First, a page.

Several years ago I received ramekins and a food (“culinary”) torch for my birthday, but somehow never made it to, well, making crème brûlée. It takes ingredients in amounts that I don’t just have sitting around my house, and I never made a concerted effort to collect all of them at once (and for the longest time I had a mental block about separating eggs). However, I finally found myself in a must-make- crème-brûlée situation with the few extra egg yolks in my fridge that needed using, thanks to my Macaroon Emergency. And so, my crème brûlée journey finally began.

It’s easier to make than you think, really! All you have to do is heat up heavy cream with a vanilla bean, wait a bit, whisk it with egg yolks and some sugar, and then oven it. (Don’t worry, I have included more legitimate instructions below.) Honestly the most time-consuming part is waiting. So you aren’t actually doing anything, in particular. Then, you sprinkle it with sugar, and get to food torch it up.

food torch!

I wish I knew of more uses for this. Baked Alaska time?

 

With the use of an actual vanilla bean (a must!!) — and not vanilla extract — these smell more beautiful than anything else I have ever baked. Better than chocolate chip cookies, brownies, and cheesecake. Also better than any food too, like curry and barbeque. But maybe not campfires. Anyway, the pure, gentle smell of vanilla bean is crazy amazing; I’d fill my house and dorm room with it right now and forever, if I could.

Crème Brûlée – from Food Network, Alton Brown

Use these:
1 quart heavy cream
1 vanilla bean, split and scraped
1 cup vanilla sugar, divided
6 large egg yolk
2 quarts hot water

Do These:
Preheat the oven to 325 degrees F.
Place the cream, vanilla bean and its pulp into a medium saucepan set over medium-high heat and bring to a boil. Remove from the heat, cover and allow to sit for 15 minutes. Remove the vanilla bean and reserve for another use.
In a medium bowl, whisk together 1/2 cup sugar and the egg yolks until well blended and it just starts to lighten in color. Add the cream a little at a time, stirring continually.
Pour the liquid into 6 (7 to 8-ounce) ramekins.
Place the ramekins into a large cake pan or roasting pan. Pour enough hot water into the pan to come halfway up the sides of the ramekins.
Bake just until the crème brûlée is set, but still trembling in the center, approximately 40 to 45 minutes. Remove the ramekins from the roasting pan and refrigerate for at least 2 hours and up to 3 days.
Remove the crème brûlée from the refrigerator for at least 30 minutes prior to browning the sugar on top.
Divide the remaining 1/2 cup vanilla sugar equally among the 6 dishes and spread evenly on top. Using a torch, melt the sugar and form a crispy top. Allow the crème brûlée to sit for at least 5 minutes before serving.

Extra tips from the Alton Brown accompanying video (he’s such a character):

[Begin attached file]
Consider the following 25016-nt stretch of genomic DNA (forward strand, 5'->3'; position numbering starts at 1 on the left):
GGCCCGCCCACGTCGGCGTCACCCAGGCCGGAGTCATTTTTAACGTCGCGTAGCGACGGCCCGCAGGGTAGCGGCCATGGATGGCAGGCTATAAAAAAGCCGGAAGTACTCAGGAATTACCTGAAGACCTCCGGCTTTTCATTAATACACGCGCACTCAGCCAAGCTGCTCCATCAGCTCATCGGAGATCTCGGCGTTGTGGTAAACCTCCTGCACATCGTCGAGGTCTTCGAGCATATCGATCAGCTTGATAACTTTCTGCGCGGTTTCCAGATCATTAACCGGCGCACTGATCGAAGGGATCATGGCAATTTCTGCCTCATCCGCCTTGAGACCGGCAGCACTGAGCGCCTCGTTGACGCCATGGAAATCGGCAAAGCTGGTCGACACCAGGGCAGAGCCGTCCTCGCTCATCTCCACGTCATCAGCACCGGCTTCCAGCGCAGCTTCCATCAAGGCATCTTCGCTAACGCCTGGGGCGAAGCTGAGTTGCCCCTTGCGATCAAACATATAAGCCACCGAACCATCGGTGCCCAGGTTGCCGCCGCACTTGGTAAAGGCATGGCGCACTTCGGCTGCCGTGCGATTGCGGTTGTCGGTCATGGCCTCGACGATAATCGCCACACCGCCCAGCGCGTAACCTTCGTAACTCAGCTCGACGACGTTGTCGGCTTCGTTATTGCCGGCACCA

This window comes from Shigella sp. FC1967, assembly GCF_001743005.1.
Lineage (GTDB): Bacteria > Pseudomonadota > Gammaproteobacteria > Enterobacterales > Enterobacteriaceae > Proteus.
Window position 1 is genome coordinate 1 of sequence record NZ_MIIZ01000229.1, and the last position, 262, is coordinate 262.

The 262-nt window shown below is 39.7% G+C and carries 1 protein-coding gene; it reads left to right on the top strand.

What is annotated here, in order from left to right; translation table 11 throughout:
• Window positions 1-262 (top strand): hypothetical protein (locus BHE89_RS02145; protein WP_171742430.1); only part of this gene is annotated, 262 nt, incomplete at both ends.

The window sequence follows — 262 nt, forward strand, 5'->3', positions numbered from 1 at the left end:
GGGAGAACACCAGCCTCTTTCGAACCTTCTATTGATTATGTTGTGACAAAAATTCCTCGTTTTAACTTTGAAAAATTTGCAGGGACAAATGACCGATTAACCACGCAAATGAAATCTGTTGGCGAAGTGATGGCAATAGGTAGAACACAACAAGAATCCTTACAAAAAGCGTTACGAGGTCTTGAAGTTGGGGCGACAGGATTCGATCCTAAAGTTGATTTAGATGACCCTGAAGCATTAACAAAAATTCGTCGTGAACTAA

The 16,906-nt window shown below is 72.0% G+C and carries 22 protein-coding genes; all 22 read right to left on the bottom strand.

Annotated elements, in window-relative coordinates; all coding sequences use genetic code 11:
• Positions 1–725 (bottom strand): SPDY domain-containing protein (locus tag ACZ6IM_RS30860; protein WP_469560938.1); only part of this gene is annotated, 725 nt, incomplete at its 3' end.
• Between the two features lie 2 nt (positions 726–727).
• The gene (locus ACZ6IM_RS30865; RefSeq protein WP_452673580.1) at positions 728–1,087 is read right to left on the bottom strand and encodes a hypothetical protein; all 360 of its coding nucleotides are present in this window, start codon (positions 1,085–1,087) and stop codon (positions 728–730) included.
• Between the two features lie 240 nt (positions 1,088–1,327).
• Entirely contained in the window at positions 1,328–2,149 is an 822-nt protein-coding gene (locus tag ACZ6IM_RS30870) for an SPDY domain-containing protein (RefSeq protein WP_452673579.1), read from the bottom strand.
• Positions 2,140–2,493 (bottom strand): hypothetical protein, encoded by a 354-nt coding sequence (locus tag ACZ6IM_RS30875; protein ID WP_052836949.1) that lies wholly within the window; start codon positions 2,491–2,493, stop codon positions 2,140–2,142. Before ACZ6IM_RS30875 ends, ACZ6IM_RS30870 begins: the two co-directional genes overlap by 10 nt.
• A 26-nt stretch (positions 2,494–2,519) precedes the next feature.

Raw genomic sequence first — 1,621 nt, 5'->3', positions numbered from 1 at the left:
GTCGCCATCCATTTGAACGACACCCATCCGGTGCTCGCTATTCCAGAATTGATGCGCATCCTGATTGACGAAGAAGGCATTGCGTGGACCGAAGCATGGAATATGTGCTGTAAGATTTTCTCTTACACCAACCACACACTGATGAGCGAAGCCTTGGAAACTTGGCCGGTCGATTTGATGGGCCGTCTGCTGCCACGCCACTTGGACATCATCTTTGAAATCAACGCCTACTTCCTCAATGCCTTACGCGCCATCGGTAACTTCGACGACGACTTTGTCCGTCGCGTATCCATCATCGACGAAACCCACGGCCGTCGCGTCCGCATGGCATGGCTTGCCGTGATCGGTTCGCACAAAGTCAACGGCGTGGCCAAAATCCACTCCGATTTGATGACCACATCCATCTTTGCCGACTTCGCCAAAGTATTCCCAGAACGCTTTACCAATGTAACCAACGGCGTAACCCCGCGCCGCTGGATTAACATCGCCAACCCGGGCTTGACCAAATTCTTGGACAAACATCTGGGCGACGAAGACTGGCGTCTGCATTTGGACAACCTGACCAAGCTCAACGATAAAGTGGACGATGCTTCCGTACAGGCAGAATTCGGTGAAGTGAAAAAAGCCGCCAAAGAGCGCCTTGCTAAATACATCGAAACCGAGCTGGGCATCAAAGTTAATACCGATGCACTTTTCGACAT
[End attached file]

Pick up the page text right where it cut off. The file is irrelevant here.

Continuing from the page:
– When you torch the sugar on top and it starts to melt, rotate the cup so that the sugar will flow around the surface and cover the crème evenly.
– Eat it immediately! You don’t want your torched sugar on top to get soggy, or the crème to get refrigerator-cold again. Plus it makes a great cracking noise when you dig in.

Extra tips from Me:
– Apparently I have weensy, outdated ramekins, because mine are not 8 ounces. So it made me 10 (and more if I had more ramekins!), but the cooking time was still accurate.
– I don’t preheat the oven; really, I just kinda wait till it’s needed. Otherwise it could just be sitting there for quite a while.
– If you are entertaining the thought that the sugar-torch part is just kind of for show and kind of a hassle maybe since you already waited so long to cook it and sit it already, STOP. First and foremost, you get to use a culinary torch (and how often is that otherwise?!). And second, the creamy custard that is about 75% of it smells like magic, but it’s still only average (see what I did there) without the sugar crusted top and generated warmth to complete it. Don’t skip it. I promise it makes all the difference. Believe me, please, I tried for you (okay no, it was actually because my food torch ran out of fuel. But same result. And a tragic one).

 

Paris Creme Brulee

 

It’s so very good. The one above is “authentic”, from a cute and comfy little open air cafe in Paris. It was quite sweet but also quite good, though cold — it probably didn’t help that I was at the cafe at like 1AM, because I don’t think they’re freshly torching any crème brûlées around that hour.

And, here’s mine. It’s not as big, but when it’s basically just heavy cream and egg yolks, a size like this won’t make you so over-full. If you’ve never had crème brûlée, perhaps you want to go find a made one somewhere first, so you kind of get the idea (I usually don’t make things I’ve never had before). Otherwise, go for it! It’s kind of the best.

 

Homemade Creme Brulee

 

Happy Saturday! What are you making today?

Rina